Julie Moss

Julie Moss

BSc. Hons, AdvCertVPhys, Dip.A.Phys

Julie Moss is a qualified Canine Behaviourist, TTouch Practitioner and Veterinary Physiotherapist and for the last sixteen years has been on a path of near constant studying and gathering of skills and experience to further her work with animals.

This path began in 2002 with the arrival of a particularly trying puppy into her home when she was still a novice dog owner. Cassie was a huge challenge for her and so began a long and winding quest for knowledge and answers. Along the way she received a mix of useful and not so helpful advice from various sources. Julie realised Cassie’s diet was a huge part of her problem, finally found a good training class and things started to come together. Life with Cassie was the ‘unofficial’ side of her canine behaviour education but via much trial and error and many false starts, it led her to many people and places where she found the answers to all her problems  and it gave her first hand experience of dealing with many behaviour issues and how confusing it can be for an owner.

cassie
Cassie the genius rogue puppy!

Julie began her ‘official’ studies at Myerscough college for three years where she gained her BSc. Hons in Animal Behaviour and Welfare in 2005. At the same time, in order to gain hands-on experience, she was assisting weekly at the local animal shelter, working at the local vets in various roles and studying Canine Studies at City and Guilds level also at Myerscough. Julie also got Cassie to her Gold Kennel Club Good Citizen award, which is something she never would have thought possible when she first arrived in her life. It was a very intense 3 years of learning!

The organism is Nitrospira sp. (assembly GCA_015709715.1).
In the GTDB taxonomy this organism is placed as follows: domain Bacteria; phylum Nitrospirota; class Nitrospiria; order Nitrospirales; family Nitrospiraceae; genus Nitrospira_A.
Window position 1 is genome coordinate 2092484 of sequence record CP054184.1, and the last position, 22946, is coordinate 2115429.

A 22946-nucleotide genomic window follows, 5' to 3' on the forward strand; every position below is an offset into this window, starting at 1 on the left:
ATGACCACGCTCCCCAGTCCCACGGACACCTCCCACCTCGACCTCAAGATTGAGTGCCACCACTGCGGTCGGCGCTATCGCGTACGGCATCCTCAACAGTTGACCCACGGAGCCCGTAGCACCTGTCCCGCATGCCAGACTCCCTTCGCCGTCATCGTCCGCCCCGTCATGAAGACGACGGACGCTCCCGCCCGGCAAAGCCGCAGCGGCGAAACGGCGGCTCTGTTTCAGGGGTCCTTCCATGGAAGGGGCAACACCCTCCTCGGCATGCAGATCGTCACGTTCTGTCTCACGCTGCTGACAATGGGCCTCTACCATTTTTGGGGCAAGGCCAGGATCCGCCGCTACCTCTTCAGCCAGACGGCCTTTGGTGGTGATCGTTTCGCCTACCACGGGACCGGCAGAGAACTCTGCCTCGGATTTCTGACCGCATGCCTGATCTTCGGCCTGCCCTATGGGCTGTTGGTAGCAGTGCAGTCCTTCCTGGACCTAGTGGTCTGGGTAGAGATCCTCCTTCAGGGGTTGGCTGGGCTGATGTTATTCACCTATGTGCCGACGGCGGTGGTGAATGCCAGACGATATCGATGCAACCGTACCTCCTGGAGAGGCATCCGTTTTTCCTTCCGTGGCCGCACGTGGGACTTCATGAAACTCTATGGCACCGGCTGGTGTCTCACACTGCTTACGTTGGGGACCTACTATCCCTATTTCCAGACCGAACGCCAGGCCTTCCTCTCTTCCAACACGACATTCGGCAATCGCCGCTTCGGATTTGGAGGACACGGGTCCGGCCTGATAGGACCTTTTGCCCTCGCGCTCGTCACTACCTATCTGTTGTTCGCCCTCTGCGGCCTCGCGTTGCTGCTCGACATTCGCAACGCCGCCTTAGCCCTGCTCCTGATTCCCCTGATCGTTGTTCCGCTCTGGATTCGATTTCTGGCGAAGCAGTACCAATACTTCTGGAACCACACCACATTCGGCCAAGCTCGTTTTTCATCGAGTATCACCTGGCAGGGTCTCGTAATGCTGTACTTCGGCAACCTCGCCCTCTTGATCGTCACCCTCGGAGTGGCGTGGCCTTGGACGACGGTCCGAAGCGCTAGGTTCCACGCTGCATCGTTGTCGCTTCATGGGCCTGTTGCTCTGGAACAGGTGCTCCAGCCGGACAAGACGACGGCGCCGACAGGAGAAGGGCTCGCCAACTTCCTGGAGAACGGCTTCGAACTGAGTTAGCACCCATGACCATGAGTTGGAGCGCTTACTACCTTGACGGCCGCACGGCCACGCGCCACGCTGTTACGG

In 2005 Julie then set up Best Behaviour and began officially seeing clients for behaviour consultations. Having personal experience really helps her identify with what people are experiencing and how steep a learning curve it can be when you have a dog who is a challenge. At that point you don’t need to be judged, you just need to be helped.

Although she gained lots of theoretical experience from studying for her degree Julie felt she was still lacking in some practical experience and she felt there was a lot missing from her education so far. Cassie was doing well in many ways but she was always a ‘special’ dog and there were things about her she needed more help with. Julie was drawn to the Tellington TTouch work and after attending a workshop she began the practitioner training, which she completed in 2007. Of all the methods and techniques she has learned over the last decade, this one is by far the most versatile and effective and underpins all aspects of her work with animals. It taught her how to really look at dogs and see the small signals which lead you to understand how they feel. This had been sadly lacking in any study she had done this far. Julie also learned many simple yet hugely effective ways of changing behaviour using these techniques.

The TTouch work involved lots of observing of dog posture and movement with regards to its effect on behaviour. As Julie started to look more and more closely she was then drawn to physiotherapy training to give her a deeper knowledge of the musculoskeletal system and how it affects dogs. This led her to study for a Diploma in Animal Physiotherapy at The College of Animal Physiotherapy,  which she completed in 2011 and a Diploma in Aqua and Hydrotherapy at K9 Hydro Services completed in 2010. She then completed a further Advanced Certificate in Veterinary Physiotherapy at CEPT and qualified as a Veterinary Physiotherapist in 2013.

These skills came in very useful when she adopted Fizzie from a local rescue centre in 2011. Fizzie came with elbow dysplasia and needed a comfortable home with lots of therapy readily available! Fizzie has taught Julie so much about supporting older dogs with arthritis and neurological problems, which has now become her passion in life. She realised how many older animals can be greatly helped through their later years with physiotherapy and other complementary therapies and yet this is rarely offered to owners as an option.